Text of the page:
The greatest objection to delaying the construction of the extension of Seneca Street has been the consistent refrain that future construction will cost more than the immediate construction of the extension of Seneca Street. Staff has estimated the cost of constructing the extension of Seneca Street in five years to be at least $800,000 more than it would cost the developer, CenterCal, to build the extension in 2014. While it is very likely that construction costs will be greater in five years, a complete analysis of the difference in the total cost between the immediate and future construction of the extension of Seneca Street must include thoughtful review of the following factors:
Accuracy of Estimate of Future Construction Costs
While there are difficulties in comparing CenterCal’s estimate for constructing Seneca in 2014 and the City’s estimate for constructing Seneca in 2019, one figure that does allow for a straight comparison is the contingency percentage, or the amount budgeted for cost overruns. CenterCal’s estimate uses a 10% contingency reserve, whereas the City’s estimate uses a figure of 30%. Recalculating the City’s estimate for 2019 construction with a 10% contingency reserve reduces the overall cost estimate by more than $130,000.
|City’s Construction Cost Estimate: $667,537|
|x .30 Contingency = $200,261|
|x .10 Contingency = $ 66,753|
|Total Savings $133,508|
Application of CenterCal Payment
The recently issued Public Facilities Decision requires CenterCal to pay the City $360,000 if the right-of-way for the Seneca extension has not been dedicated by April 1, 2014. In other words, if the Council does not vote on January 12 to approve the immediate construction of the extension of Seneca Street, then CenterCal will pay the City $360,000. For the purposes of calculating construction costs in 2019, we have assumed that this $360,000 will earn no interest over the course of five years. The addition of this $360,000 to the savings from the revised 10% contingency reserve noted above reduces the overall difference between 2014 and 2019 construction costs by almost $500,000.
|CenterCal Payment: $360,000|
|Savings from Revised Contingency: + 133,507|
|Total Savings: $493,507|
Indirect Costs of Immediate Construction
If Seneca is extended in 2014, the services currently located in the Council Building will be moved elsewhere. Staff estimates that approximately 5,000 square feet of space will be necessary to accommodate those services in a new location. While Staff has intimated that the services currently provided in the Council Building could be moved into existing City offices, Staff has also highlighted the numerous negative effects of an internal relocation. As part its presentation to the Council, Staff estimated that the rental cost for the required 5,000 square feet of needed space (exclusive of tenant improvements and moving costs) would be between $500,000 and $630,000 over five years. To factor in at least a portion of the tenant improvement and moving costs, this analysis utilizes the average between the high and low projections for rental cost, which produces a total five year rental cost estimate of $565,000.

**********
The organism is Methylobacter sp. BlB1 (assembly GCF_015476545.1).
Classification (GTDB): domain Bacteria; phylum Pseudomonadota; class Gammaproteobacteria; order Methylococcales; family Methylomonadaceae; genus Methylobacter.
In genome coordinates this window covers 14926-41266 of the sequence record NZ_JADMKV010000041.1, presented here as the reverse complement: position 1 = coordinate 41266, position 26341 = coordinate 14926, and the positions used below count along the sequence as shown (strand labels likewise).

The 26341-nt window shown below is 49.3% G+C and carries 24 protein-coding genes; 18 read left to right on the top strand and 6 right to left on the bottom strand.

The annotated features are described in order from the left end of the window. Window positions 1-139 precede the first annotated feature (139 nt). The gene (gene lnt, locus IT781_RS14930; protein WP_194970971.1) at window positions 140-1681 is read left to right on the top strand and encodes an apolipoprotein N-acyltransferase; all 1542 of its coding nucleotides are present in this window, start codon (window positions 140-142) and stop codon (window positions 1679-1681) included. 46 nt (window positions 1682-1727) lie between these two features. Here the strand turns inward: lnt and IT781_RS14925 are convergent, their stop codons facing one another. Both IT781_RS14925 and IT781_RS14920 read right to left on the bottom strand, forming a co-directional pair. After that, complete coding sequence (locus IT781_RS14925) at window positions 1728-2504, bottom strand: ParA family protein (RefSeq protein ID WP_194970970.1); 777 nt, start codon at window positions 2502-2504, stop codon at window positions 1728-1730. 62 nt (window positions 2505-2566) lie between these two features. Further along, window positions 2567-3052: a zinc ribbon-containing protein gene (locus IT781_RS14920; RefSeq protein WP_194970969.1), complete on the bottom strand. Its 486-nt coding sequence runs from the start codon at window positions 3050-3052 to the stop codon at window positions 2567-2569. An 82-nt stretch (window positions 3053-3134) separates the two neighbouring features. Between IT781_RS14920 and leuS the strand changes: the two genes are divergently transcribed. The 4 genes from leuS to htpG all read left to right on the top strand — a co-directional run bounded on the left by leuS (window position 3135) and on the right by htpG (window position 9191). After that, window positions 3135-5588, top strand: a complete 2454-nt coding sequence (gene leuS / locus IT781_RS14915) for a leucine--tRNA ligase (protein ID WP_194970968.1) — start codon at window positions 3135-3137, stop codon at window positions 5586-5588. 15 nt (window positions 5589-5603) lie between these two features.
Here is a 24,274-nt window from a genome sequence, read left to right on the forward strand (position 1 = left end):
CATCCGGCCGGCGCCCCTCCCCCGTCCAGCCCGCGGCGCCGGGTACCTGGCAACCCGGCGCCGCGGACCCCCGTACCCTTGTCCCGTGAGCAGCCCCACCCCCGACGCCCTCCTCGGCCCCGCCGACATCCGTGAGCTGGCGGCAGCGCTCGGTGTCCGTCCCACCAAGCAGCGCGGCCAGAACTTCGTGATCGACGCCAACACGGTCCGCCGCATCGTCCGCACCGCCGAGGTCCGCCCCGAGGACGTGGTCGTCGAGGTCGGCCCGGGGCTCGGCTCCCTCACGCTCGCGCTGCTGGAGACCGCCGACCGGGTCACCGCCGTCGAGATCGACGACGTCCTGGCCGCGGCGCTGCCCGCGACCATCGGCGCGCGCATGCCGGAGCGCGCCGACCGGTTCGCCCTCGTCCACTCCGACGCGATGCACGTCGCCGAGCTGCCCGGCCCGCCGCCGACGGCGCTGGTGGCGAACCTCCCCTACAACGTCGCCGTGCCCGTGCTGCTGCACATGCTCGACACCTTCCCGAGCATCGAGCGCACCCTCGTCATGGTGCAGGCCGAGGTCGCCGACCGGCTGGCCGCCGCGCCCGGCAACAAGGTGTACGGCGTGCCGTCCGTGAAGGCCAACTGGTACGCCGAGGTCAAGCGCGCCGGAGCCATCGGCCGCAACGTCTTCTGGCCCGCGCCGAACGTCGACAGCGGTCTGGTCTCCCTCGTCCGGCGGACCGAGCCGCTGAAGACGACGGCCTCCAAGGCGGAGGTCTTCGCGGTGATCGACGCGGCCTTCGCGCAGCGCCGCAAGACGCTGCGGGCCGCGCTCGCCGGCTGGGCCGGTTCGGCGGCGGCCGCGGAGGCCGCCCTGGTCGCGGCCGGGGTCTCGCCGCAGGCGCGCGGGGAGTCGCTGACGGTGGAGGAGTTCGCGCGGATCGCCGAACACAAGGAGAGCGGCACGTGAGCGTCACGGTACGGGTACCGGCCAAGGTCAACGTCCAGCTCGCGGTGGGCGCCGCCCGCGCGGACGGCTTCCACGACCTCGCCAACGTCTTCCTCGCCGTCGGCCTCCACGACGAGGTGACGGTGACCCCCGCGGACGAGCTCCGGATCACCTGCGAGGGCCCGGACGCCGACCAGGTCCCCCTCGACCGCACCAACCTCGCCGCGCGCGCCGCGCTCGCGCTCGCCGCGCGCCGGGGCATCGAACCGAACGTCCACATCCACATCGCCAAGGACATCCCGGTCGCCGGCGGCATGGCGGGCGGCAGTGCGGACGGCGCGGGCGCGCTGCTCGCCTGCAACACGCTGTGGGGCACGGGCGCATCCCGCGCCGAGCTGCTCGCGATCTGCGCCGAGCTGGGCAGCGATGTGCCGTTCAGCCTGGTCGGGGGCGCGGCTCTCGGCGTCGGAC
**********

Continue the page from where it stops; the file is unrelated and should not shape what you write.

Estimated Cost of Construction, 2014 vs. 2019
With the revised construction contingency, CenterCal payment and rental costs all factored in, the difference in cost between construction of the extension of Seneca Street in 2014 and 2019 is calculated as follows:
|CenterCal Estimate: $824,000||City estimate: $1,468,356|
|Cost paid by CenterCal: – 360,000||CenterCal payment: – 360,000|
|Five year Rent Cost: + 565,000|
|Total Cost: $1,029,000||Total Cost: $1,108,356|
While these are estimated costs and the actual total costs will certainly differ to some degree, if the same formula is applied to the total costs in each approach, then the projected amount of saving from immediate construction versus future construction in 2019 is less than $80,000. In sum, the best result from a financial standpoint would be that if the extension of Seneca is to be constructed at all, then the construction of a replacement Council Building would occur prior to the demolition of the existing Council Building. In that scenario, the rental costs would be eliminated and future construction cost increases would be offset by the $360,000 payment made by CenterCal to the City.
Opportunity Costs of Immediate Construction
CenterCal’s total Transportation Development Tax payment to the City has been calculated at $1,200,000. Of this amount, $440,000 is estimated to be repaid to CenterCal as a credit for its cost of construction of the extension of Seneca Street in conjunction with the development of Nyberg Rivers. Instead of paying this $440,000 back to CenterCal, the funds could be used for numerous other and arguably more beneficial transportation infrastructure projects in Tualatin, as outlined in the City’s recent Capital Improvement Plan and the Traffic Impact section of this website. If the $440,000 is spent on the immediate construction of the extension of Seneca Street, then these other projects will not be funded until later years, if ever.
 The CenterCal estimate of $800,000 was prepared in March 2013. To retain consistency with the annual 3% inflation multiplier used in the City’s estimate, the total cost of the CenterCal estimate was increased by 24,000 (3% of $800,000) to factor in construction beginning in May 2014.
 The City’s original estimate for construction costs was $1,410,339, using a 30% contingency. Using a 10% contingency, the estimated cost is reduced by $133,507, producing a revised estimate of $1,276,832. Using the City’s annual 3% inflation multiplier, the revised total estimated cost of construction in 2019 is $1,468,356.